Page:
Processed RQs refers to those RQs for which potential substitutions have been considered. As noted above, in some embodiments, when determining the appropriateness of a potential substitution, only those past substitutions that were manually made by operators, and/or those past substitutions that were manually confirmed by operators are considered. Therefore, in these embodiments, processed RQs refers to those RQs that have been manually processed by operators.

Conveniently, the above data may be obtained simply by counting the number of occurrences of the target term (before and after processing), the number of occurrences of the particular compound expressions (after processing), and the number of processed RQs. Thus, in some embodiments, detailed records of each past substitution need not be stored.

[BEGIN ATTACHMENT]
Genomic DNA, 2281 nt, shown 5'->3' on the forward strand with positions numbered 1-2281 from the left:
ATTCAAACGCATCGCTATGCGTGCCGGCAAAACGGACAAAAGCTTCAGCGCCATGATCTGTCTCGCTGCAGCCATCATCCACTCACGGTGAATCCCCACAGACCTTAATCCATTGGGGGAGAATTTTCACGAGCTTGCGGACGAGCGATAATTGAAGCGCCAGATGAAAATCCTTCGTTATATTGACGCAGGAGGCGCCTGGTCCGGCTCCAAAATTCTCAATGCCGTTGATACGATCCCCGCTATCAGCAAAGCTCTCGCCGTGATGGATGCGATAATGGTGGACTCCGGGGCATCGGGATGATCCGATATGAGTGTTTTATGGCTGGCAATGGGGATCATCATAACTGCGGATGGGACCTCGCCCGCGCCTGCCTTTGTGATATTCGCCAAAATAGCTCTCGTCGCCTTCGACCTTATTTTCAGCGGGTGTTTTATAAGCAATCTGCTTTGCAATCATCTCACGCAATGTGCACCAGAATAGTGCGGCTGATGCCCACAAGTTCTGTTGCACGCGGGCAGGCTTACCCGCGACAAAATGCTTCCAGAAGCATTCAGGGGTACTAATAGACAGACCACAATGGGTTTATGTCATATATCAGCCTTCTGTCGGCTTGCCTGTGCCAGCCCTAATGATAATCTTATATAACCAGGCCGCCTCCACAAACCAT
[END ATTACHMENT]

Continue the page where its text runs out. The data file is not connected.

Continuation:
As will be appreciated, the set of relevant RQs, i.e., the set of RQs from which learning is derived, will vary depending on the context level. Thus, for each possible substitution, a substitutability metric may be calculated for each context level 1 to N. For the exemplary processing of the current RQ, discussed below, context level 1 and context level 2 are used.

An exemplary formulation of a substitutability metric is Equation 1:

S n = NUM_TERM _PROC n + 1 NUM_TERM _UNPROC n + 1 - NUM_EXPR _PROC n - 1 NUM_RQ n

    • where n denotes the context level;
    • Sn is the substitutability metric for context level n;
    • NUM_TERM_PROCn is the number of occurrences of the target term in the processed RQs for context level n;
    • NUM_EXPR_PROCn is the number of occurrences of the particular compound expression in the processed RQs for context level n;